Nevertheless, their appearance provides the necessary minimum to guarantee that the conspirators were given a 'fair trial'. i.e...We were all there, we saw it, they conspired. So, the 6,000 served an extremely valuable purpose for this 'mockery' of justice. And this is why the educational fortification of the people involved in the common law system is so incredibly important.

Beyond that, your translation of Persian justice is of great interest. I'd like to (and I can name several others outside of pothos that might also express an interest) read about your findings.
Later Nicator

Thus, rain sodden and soaked, under darkness cloaked,
Alexander began, his grand plan, invoked...

The Epic of Alexander
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Re: MACEDONIAN LEGAL SYSTEM OR LACK THEREOF

Post by Nicator »

sean_m wrote:The story of the advice which Anaxarchus of Abdera gave to Alexander (Plut. Al. 52) has some similarities to and some differences from Herodotus' story of how Cambyses decided whether it was lawful to marry his sister (Hdt. 3.31).

I am in the middle of translating something which looks at the picture of Persian justice in Herodotus. Herodotus gives a two-sided picture: on one hand he talks about royal judges of unimpeachable reputation whom a king could ask for advice, but on the other hand he shows the kings assigning arbitrary punishments and the judges being punished for accepting bribes. One way to read this would be that Persian law in practice was different from Persian law as the Persians thought it ought to be; another way would be to see this as a criticism of the Persians by outsiders (sort of like accusing Donald Trump of being a bad businessman today).
Can I ask, why do you have to 'translate' this piece from Herodotus? Is it not already translated and available?
Later Nicator

Thus, rain sodden and soaked, under darkness cloaked,
Alexander began, his grand plan, invoked...

The Epic of Alexander
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Re: MACEDONIAN LEGAL SYSTEM OR LACK THEREOF

Post by sean_m »

Nicator wrote:
sean_m wrote:The story of the advice which Anaxarchus of Abdera gave to Alexander (Plut. Al. 52) has some similarities to and some differences from Herodotus' story of how Cambyses decided whether it was lawful to marry his sister (Hdt. 3.31).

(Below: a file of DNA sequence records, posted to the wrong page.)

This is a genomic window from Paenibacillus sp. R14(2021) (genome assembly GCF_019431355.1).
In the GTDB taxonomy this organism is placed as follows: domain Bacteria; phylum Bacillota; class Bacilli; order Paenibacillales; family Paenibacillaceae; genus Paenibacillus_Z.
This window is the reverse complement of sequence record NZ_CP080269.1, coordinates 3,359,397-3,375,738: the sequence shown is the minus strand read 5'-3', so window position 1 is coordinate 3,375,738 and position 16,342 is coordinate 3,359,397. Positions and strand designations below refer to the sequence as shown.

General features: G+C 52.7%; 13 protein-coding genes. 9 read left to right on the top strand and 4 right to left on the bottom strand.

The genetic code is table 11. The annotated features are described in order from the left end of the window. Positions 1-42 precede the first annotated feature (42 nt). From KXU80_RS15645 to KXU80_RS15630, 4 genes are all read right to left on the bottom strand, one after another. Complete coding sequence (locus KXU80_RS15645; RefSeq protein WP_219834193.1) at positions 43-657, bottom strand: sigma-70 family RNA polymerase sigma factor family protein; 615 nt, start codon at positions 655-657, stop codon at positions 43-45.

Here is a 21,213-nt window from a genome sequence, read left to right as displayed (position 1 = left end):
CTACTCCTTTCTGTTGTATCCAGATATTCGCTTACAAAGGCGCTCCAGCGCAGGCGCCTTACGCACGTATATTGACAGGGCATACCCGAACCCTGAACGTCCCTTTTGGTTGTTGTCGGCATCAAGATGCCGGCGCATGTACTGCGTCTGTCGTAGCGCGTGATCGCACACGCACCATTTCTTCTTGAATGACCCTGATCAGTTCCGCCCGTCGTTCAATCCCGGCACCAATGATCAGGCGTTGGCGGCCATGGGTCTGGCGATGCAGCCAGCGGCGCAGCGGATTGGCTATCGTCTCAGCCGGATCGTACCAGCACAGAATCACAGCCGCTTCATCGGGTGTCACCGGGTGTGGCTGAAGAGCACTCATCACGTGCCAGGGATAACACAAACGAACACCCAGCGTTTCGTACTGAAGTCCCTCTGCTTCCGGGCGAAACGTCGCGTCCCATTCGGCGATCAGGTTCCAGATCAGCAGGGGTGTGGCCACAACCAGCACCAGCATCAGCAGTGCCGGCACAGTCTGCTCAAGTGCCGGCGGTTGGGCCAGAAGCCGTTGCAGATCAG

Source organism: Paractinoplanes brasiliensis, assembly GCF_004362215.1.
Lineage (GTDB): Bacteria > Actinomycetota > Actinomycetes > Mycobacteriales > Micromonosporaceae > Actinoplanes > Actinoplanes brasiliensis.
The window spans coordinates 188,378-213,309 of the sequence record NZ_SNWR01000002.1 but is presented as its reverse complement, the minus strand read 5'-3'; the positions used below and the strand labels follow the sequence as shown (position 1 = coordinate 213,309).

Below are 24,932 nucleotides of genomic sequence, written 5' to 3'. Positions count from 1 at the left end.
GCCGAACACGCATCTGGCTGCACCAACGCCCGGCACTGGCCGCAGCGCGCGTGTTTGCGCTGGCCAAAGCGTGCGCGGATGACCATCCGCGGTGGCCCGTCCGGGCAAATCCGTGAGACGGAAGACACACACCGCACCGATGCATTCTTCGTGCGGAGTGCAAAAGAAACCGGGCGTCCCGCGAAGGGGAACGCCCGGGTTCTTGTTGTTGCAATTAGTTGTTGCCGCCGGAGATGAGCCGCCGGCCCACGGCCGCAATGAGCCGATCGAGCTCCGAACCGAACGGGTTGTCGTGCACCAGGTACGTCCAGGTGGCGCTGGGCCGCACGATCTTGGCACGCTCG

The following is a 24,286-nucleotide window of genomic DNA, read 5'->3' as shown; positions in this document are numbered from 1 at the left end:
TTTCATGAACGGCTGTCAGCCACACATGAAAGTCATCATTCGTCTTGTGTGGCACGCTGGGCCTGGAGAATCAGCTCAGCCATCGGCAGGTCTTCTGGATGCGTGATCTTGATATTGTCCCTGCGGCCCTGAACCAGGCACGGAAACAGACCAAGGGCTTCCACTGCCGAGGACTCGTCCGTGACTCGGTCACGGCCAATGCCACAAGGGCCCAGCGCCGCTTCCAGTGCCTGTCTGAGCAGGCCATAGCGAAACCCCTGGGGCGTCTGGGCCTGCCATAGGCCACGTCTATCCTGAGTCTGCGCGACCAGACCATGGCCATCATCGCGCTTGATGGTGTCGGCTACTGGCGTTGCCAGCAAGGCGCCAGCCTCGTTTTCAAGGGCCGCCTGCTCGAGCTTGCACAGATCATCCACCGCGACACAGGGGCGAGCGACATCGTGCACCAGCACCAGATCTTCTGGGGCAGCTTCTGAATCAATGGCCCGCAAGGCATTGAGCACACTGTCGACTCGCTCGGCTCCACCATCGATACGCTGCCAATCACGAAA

I am in the middle of translating something which looks at the picture of Persian justice in Herodotus. Herodotus gives a two-sided picture: on one hand he talks about royal judges of unimpeachable reputation whom a king could ask for advice, but on the other hand he shows the kings assigning arbitrary punishments and the judges being punished for accepting bribes. One way to read this would be that Persian law in practice was different from Persian law as the Persians thought it ought to be; another way would be to see this as a criticism of the Persians by outsiders (sort of like accusing Donald Trump of being a bad businessman today).
Can I ask, why do you have to 'translate' this piece from Herodotus? Is it not already translated and available?
It is an article by another scholar which collects all the examples of crime and punishment in Herodotus and Ctesias and compares them to one another and to the cuneiform sources. Making the article public is up to the person who hired me to translate it! I might be able to do a blog post on it one of these days ... but if I spend too long writing on the Internet for free, I will never finish my dissertation, and never get a fair wage for my work.

Thanks for reminding me of the story about Anaxarchus which I had forgotten! I remembered more about Pyrro of Ellis thanks to his appearance in a L. Sprague de Camp novel.
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Re: MACEDONIAN LEGAL SYSTEM OR LACK THEREOF

Post by Nicator »

sean_m wrote:
Nicator wrote:
sean_m wrote:The story of the advice which Anaxarchus of Abdera gave to Alexander (Plut. Al. 52) has some similarities to and some differences from Herodotus' story of how Cambyses decided whether it was lawful to marry his sister (Hdt. 3.31).

I am in the middle of translating something which looks at the picture of Persian justice in Herodotus. Herodotus gives a two-sided picture: on one hand he talks about royal judges of unimpeachable reputation whom a king could ask for advice, but on the other hand he shows the kings assigning arbitrary punishments and the judges being punished for accepting bribes. One way to read this would be that Persian law in practice was different from Persian law as the Persians thought it ought to be; another way would be to see this as a criticism of the Persians by outsiders (sort of like accusing Donald Trump of being a bad businessman today).

Can I ask, why do you have to 'translate' this piece from Herodotus? Is it not already translated and available?
It is an article by another scholar which collects all the examples of crime and punishment in Herodotus and Ctesias and compares them to one another and to the cuneiform sources. Making the article public is up to the person who hired me to translate it! I might be able to do a blog post on it one of these days ... but if I spend too long writing on the Internet for free, I will never finish my dissertation, and never get a fair wage for my work.

Thanks for reminding me of the story about Anaxarchus which I had forgotten! I remembered more about Pyrro of Ellis thanks to his appearance in a L. Sprague de Camp novel.
Your quite welcome ;)

I can think of several cases, involving justice and the Macedonian court. But for each, we know sparsely little. The case for the murder of Philip II and the non-case of his electric son, ex-wives, .....on and on. The punishment for Bessus in the Persian tradition...quite another matter.

At least in the case of Philip II, we hear that a 'hearing' of sorts was made on the matter, which had the effect of absolving Alexander (thankfully, or what would we have to talk about 2300 years on?).
Later Nicator

Thus, rain sodden and soaked, under darkness cloaked,
Alexander began, his grand plan, invoked...

The Epic of Alexander